Today’s Solutions: May 25, 2022

You may be wondering what the difference is between yoga and hot yoga… and the reality is that it’s exactly what it sounds like. Hot yoga is yoga, in a hot and humid room. You may hear the term “Bikram yoga” used interchangeably with “hot yoga,” but Bikram is actually a type of hot yoga, so not all hot yoga is Bikram. Hot yoga means doing any type of yoga in a heated room, usually between 80 to 100 degrees Fahrenheit.

Cranking up the heat in the studio will give your muscles, heart, and lungs an even better workout than they’d get at lower temperatures, and there’s something satisfying about the visual evidence (the sweat that will inevitably drench your yoga mat) of how hard you’re working.

What are the benefits of hot yoga?
Become more flexible

It’s fairly well-known that warmed-up muscles are easier to stretch, so you may find that you can pull off challenging poses a bit easier while practicing hot yoga. You will also feel yourself settling deeper into each stretch, which will boost your range of motion. A 2013 study reveals that participants who did Bikram yoga had better flexibility in their lower back, hamstrings, and shoulders after eight weeks than a control group.

Reduce stress

A 2018 study demonstrated that adults who identified as physically inactive and prone to stress experienced a significant drop in their stress levels after participating in a 16-week hot yoga program.

Burn calories

You can certainly get a good workout in with regular yoga, but your body will naturally work harder than usual if it’s feeling hot. This study found that, on average, women burned 330 calories and men burned 460 calories during a 90-minute Bikram session.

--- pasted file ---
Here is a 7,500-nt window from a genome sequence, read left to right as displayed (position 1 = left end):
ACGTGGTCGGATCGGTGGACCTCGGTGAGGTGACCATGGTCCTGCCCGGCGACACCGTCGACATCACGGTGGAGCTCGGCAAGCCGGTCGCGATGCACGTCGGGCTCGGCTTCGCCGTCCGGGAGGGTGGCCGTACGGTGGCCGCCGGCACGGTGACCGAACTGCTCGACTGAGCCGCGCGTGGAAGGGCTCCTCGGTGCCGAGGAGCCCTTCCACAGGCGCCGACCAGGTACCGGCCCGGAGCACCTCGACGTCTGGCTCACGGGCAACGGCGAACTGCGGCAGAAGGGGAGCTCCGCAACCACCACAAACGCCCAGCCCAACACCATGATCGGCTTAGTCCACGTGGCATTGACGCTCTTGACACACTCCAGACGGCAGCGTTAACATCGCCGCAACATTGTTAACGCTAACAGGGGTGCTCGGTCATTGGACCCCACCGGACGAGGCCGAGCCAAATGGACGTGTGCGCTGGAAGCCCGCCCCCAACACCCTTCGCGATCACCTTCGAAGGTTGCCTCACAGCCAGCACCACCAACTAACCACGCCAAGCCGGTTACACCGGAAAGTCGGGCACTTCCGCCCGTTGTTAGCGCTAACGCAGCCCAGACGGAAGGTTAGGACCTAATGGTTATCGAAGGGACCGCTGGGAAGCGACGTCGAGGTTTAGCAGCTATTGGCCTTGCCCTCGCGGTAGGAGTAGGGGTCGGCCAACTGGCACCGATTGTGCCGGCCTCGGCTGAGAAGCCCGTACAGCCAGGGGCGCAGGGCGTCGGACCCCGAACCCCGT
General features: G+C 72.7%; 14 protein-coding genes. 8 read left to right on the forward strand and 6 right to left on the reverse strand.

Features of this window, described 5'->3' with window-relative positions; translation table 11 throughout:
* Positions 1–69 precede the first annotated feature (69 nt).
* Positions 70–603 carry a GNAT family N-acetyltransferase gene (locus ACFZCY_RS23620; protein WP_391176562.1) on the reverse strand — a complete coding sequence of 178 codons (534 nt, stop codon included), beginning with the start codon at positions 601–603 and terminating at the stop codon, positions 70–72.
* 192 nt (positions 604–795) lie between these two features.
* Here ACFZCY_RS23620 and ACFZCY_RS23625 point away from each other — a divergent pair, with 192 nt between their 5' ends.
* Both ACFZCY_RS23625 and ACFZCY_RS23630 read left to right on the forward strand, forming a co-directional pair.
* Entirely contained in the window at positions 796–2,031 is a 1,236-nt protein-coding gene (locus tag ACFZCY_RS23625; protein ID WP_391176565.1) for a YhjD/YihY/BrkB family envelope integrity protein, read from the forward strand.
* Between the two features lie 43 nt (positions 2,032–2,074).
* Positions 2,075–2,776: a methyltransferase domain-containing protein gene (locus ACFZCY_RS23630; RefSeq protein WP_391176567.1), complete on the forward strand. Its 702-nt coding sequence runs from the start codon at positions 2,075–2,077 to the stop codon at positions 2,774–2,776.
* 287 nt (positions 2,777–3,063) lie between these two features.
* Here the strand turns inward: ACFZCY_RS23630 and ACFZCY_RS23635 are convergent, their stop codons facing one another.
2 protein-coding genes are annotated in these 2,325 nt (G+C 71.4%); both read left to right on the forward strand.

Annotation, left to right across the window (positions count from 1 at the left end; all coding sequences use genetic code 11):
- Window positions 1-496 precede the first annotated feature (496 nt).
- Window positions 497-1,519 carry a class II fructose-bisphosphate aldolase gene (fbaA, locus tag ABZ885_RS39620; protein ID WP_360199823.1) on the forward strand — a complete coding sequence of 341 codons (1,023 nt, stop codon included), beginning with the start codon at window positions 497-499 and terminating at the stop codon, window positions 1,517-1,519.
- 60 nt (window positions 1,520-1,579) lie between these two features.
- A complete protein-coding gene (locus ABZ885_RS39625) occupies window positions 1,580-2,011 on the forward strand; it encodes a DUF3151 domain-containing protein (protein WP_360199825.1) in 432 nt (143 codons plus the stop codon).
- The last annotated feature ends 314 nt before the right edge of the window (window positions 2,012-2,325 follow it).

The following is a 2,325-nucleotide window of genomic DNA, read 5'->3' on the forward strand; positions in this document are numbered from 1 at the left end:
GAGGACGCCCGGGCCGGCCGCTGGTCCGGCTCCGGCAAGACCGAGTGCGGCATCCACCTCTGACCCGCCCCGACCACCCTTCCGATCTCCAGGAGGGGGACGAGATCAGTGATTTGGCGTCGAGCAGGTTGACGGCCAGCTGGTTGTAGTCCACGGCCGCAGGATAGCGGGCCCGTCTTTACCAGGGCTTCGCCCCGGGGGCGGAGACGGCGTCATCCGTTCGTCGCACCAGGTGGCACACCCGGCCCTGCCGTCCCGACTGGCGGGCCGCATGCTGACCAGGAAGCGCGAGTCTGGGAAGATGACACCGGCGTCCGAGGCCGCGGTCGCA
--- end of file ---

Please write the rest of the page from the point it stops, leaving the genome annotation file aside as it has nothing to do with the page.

Help your cardiovascular health

The heat and humidity won’t just help you burn more calories—your heart will also feel the extra challenge, making hot yoga a great way to kick your cardiovascular health up a notch.

Strengthen your bones

Attention all older adults! Maintaining a regular hot yoga practice will increase bone density in your lower back, hips, and neck, which helps to combat the natural decline of bone density that comes with age. This is particularly important for women, who are at especially high risk for osteoporosis.

Lower your blood sugar

Any type of exercise will help reduce glucose levels in your bloodstream, however, a 2013 study that focused on older adults with obesity discovered that individuals who participated in a short-term hot yoga program had especially improved glucose tolerance.

Help with relaxation and mood

The original purpose of yoga was meditative and spiritual, and even though its spreading popularity has somewhat shifted its focus (in some communities) to physical exercise, yoga is still well-known for its calming and mood-improving benefits.

A 2017 review of 23 studies also found yoga to be an effective way to minimize symptoms of depression.

Nourish your skin and immune system

Despite the initial yuck factor, the pool of sweat on your yoga mat is a positive thing. Sweating in a hot environment is known to boost circulation, which in turn supports your immune system so that it can work as effectively and efficiently as possible. Plus, that dewy glow will last for hours after your yoga session, which is fantastic for your skin.

Hot yoga has many benefits, but exercising in a heated room is also more strenuous. Be sure to check with your doctor before starting a hot yoga practice, and remember to drink more water than you would with a room temperature workout. If you feel faint, step out of the room for some cool air.

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